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"A Grain Of Wheat" By Ngugi Thiongo: Examine The Last Chapter Of The Book. What Does It Seem To Be Advocating?

1531 words - 6 pages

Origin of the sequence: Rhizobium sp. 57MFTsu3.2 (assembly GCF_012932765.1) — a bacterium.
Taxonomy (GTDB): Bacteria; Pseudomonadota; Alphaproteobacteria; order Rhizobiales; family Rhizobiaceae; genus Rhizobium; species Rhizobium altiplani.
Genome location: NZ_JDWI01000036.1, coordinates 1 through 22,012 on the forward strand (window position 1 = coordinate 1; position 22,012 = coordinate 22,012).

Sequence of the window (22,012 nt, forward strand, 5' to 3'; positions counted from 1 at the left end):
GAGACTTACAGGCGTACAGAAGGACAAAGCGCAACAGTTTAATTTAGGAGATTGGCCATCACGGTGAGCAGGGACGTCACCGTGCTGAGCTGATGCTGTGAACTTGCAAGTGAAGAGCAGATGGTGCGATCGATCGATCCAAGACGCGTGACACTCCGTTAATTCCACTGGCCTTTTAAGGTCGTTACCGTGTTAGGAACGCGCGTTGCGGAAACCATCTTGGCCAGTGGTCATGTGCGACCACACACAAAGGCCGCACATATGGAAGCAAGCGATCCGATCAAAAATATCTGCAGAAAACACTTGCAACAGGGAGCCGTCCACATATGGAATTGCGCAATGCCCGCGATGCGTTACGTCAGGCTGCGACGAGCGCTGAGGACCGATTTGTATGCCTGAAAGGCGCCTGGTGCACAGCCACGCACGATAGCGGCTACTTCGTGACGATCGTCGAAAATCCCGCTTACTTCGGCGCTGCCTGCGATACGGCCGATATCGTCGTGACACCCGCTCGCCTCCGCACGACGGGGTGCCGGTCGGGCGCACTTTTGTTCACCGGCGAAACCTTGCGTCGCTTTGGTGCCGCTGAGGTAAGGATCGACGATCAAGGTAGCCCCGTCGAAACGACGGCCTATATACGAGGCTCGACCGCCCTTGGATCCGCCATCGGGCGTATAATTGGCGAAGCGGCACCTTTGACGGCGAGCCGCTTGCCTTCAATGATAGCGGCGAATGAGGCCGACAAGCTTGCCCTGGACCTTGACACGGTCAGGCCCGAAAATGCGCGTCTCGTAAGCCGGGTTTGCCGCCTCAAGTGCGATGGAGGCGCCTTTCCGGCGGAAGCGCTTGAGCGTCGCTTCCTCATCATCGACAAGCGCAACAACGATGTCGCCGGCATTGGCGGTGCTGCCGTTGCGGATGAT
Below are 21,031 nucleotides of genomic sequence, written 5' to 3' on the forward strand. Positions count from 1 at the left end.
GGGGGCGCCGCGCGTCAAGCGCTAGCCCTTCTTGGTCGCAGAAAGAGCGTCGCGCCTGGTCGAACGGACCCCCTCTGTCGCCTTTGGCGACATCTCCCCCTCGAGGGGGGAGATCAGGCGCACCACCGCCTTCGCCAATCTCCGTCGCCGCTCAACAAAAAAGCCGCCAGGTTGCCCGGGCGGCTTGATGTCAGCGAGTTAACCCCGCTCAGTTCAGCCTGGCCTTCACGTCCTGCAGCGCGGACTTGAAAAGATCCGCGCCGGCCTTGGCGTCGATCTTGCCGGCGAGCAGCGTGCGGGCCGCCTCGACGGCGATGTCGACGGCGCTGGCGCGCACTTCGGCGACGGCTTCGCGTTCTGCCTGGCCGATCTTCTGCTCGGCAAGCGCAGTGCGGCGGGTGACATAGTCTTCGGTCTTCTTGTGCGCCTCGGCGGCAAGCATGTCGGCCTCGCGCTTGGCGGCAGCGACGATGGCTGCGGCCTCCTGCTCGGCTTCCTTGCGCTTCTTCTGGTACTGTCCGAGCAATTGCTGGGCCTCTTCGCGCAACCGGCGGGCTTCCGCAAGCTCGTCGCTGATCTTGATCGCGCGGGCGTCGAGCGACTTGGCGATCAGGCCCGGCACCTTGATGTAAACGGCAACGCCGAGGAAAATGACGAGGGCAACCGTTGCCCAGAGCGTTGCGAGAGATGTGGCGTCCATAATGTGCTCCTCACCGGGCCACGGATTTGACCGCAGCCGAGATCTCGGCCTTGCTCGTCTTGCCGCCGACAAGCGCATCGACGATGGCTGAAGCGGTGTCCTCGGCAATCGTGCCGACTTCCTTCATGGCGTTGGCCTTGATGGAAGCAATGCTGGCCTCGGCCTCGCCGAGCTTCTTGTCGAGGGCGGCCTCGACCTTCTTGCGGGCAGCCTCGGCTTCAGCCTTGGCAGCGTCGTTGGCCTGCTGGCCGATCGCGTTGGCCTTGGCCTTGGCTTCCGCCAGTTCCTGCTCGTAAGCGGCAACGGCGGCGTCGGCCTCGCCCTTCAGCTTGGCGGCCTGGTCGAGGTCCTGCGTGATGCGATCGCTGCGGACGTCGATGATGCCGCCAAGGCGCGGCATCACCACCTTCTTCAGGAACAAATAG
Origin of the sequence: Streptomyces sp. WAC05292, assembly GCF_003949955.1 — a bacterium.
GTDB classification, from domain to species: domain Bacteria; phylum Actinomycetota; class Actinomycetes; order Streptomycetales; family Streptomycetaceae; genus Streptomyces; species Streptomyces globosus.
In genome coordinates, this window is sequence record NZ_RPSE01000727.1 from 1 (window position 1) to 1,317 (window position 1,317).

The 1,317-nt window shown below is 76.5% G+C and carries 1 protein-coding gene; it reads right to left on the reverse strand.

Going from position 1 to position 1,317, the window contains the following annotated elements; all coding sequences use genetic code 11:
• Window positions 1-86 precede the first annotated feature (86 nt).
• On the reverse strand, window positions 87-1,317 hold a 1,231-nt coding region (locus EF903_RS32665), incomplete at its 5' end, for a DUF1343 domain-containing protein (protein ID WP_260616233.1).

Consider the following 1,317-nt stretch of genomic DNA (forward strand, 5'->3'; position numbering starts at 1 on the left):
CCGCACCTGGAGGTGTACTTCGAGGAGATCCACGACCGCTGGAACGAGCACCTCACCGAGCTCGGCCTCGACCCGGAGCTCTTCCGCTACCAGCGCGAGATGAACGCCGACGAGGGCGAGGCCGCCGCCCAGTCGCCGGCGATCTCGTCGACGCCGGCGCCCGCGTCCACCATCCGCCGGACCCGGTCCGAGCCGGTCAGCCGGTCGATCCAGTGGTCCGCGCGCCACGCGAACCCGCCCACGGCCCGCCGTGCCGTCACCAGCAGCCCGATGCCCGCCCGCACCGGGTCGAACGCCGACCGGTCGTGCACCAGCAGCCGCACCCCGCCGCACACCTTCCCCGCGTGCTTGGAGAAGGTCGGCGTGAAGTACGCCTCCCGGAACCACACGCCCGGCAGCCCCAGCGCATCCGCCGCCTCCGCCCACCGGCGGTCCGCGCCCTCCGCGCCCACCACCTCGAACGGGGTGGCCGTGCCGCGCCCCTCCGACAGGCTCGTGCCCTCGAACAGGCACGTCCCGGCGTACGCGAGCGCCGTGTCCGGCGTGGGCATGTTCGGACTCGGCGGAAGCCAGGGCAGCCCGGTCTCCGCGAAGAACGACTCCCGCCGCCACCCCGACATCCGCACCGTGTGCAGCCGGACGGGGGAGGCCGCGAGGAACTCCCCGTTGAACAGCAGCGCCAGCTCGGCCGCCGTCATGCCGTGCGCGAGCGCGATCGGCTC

In Ngugi's 'A Grain of Wheat', the last chapter of the book advocates the future for Kenya and the changes to Kenyan society that are being made. It is summed up by the title of the chapter: "HARAMBEE" which is Swahili for 'working together' or 'unite'. The future seems to be bright because the British is no longer administering Kenya and governing the country. The last chapter of the book contains significant symbolism for the future of Kenya; the stool is the main example of this. Also advocated is the role of women in the future of Kenya. Before Uhuru they were inconsequential to the control of Kenya. Now however a lot of details in the book signify their new importance.The fact that the last chapter of the book is called"HARAMBEE", strongly advocates that the future of Kenya willrely on people working together. The last chapter of the booksignifies the future because it is the end of one story but life forthe characters carry on after it. At the end of the chapter weget glimpses of Mumbi and Gikonyo uniting again after all thatthey have been through. This signifies that people getting together willbe the key for the success of Kenya's future. Working together is how Kenyan society was based previous to the British taking control. The people of Kenyan started to be influenced by the European way of living independently, not communally.The start of the chapter advocates how Kenya has been through terrible conditions but now since it's gained its independence, a positive future for the people will finally arise. Gikonyo opens the chapter by thinking about his stint at his last detention camp, "Wamumu". This was a time of struggle and difficult work for Gikonyo. This parallels the struggle and turmoil felt by most Kenyans during this time. Near the end of the chapter Gikonyo is a much more positive man with an outlook for the future involving Mumbi. This also parallels the encouraging future that most Kenyans now look forward to after Uhuru. There is however one problem with Gikonyo's future, Mumbi's child. This is an upset in his future because he has to accept the woman he loves was disloyal to him and that he will probably have to father a child that is not even his. This is paralleling the uncertainty of the future for Kenya and how thought the surface of what's to come in the future looks bright; many problems may arise with the lack British rule. This is all symbolised by what Gikonyo was thinking about at the start of the chapter: "they were converting the dry plains into rice-growing fields." (In context of what the detainees at his detention camp had to do.) The "dry plains" represent Kenya ruled the British, having to conform to British way of life and not being able to 'grow' as an independent country. The "rice-growing fields" represent the new independent Kenya where everyone is free and will hopefully become a great nation.In the last chapter of the novel, the stool that Gikonyo wants to carve is a symbol for the future of Kenya. In...

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